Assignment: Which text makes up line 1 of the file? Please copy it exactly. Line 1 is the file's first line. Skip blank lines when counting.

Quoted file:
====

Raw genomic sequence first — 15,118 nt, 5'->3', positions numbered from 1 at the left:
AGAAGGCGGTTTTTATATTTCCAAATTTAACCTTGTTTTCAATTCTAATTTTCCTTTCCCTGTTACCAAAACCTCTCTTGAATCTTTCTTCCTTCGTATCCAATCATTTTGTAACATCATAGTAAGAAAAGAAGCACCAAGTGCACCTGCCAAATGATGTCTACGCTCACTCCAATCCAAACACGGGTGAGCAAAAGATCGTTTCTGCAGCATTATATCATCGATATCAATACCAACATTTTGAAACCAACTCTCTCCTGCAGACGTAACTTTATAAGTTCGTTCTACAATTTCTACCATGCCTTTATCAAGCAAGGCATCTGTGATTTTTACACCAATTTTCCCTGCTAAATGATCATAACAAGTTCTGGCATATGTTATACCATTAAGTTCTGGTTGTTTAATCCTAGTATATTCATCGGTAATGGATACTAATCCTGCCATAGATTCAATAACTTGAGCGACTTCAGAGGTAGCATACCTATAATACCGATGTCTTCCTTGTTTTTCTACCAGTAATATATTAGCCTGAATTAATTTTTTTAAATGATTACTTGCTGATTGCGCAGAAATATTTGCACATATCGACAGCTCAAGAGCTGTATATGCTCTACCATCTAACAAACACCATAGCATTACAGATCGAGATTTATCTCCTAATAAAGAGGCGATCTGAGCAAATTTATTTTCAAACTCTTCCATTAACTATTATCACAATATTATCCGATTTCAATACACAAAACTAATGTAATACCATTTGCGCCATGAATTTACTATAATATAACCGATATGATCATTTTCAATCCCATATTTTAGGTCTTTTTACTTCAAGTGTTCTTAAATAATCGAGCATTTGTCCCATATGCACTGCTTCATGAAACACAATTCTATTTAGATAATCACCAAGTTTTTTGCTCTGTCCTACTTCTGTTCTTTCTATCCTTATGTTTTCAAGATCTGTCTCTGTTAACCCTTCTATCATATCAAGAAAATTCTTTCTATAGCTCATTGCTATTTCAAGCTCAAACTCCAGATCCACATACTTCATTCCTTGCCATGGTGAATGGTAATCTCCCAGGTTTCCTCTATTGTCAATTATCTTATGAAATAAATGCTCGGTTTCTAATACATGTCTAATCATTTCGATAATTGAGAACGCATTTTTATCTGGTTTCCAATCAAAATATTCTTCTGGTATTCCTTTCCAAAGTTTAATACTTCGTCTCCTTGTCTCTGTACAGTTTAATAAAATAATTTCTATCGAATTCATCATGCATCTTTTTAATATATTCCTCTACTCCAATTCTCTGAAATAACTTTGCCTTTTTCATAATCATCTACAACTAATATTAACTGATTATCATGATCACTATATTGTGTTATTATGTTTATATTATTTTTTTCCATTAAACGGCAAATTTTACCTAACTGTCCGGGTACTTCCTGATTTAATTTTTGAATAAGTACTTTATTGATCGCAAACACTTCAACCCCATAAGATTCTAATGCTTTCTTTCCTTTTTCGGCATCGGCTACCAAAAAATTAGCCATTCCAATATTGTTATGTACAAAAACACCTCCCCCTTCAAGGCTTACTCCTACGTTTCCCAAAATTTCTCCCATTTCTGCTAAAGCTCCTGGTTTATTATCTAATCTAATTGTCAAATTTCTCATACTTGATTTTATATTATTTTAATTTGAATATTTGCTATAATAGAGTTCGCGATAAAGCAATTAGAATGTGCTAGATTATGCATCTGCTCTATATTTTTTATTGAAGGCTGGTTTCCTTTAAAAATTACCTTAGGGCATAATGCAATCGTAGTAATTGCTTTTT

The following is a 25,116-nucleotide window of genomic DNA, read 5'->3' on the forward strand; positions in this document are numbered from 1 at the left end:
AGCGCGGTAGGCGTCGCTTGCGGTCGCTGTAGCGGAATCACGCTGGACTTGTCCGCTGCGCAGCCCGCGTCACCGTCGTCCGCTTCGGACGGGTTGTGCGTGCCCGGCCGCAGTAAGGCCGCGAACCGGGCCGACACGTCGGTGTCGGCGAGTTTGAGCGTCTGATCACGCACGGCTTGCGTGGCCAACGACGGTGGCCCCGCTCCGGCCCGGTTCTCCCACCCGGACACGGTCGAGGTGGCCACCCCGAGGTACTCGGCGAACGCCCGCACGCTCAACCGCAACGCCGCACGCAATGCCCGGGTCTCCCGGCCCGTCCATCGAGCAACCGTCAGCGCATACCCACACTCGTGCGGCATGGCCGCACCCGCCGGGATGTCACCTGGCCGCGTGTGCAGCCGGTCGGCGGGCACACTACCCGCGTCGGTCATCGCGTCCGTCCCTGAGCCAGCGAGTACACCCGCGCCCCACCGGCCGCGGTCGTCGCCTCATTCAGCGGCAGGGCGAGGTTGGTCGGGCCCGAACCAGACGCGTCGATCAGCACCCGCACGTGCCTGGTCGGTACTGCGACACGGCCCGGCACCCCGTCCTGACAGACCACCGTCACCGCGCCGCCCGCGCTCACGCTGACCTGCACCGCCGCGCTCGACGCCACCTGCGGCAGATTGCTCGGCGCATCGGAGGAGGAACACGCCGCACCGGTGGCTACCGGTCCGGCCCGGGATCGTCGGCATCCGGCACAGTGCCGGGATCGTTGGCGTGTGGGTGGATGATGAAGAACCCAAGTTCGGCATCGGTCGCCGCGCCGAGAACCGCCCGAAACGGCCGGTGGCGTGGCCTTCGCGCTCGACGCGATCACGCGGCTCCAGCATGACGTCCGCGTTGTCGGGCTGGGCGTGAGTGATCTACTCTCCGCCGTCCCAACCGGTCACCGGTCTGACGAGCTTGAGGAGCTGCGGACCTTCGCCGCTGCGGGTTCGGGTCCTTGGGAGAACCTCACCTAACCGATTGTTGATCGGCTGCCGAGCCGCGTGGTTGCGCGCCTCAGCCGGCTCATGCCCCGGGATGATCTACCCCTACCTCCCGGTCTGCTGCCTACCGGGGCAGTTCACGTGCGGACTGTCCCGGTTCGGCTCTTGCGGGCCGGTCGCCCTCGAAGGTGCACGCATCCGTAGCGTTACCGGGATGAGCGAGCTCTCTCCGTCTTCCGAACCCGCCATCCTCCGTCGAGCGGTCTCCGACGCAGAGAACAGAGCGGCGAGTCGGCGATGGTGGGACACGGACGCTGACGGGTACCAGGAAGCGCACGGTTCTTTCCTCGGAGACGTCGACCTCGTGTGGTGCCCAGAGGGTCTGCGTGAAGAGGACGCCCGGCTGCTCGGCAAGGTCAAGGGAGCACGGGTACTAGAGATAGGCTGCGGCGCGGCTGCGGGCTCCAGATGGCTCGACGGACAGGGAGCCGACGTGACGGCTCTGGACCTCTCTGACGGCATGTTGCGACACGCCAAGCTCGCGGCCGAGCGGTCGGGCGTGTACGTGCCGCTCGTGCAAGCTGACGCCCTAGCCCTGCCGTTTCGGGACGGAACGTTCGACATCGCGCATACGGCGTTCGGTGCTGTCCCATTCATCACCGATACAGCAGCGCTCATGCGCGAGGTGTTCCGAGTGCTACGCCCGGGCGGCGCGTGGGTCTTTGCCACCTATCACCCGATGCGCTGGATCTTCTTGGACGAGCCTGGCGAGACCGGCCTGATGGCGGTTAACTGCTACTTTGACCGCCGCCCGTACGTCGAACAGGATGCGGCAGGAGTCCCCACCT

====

Raw genomic sequence first — 15,118 nt, 5'->3', positions numbered from 1 at the left: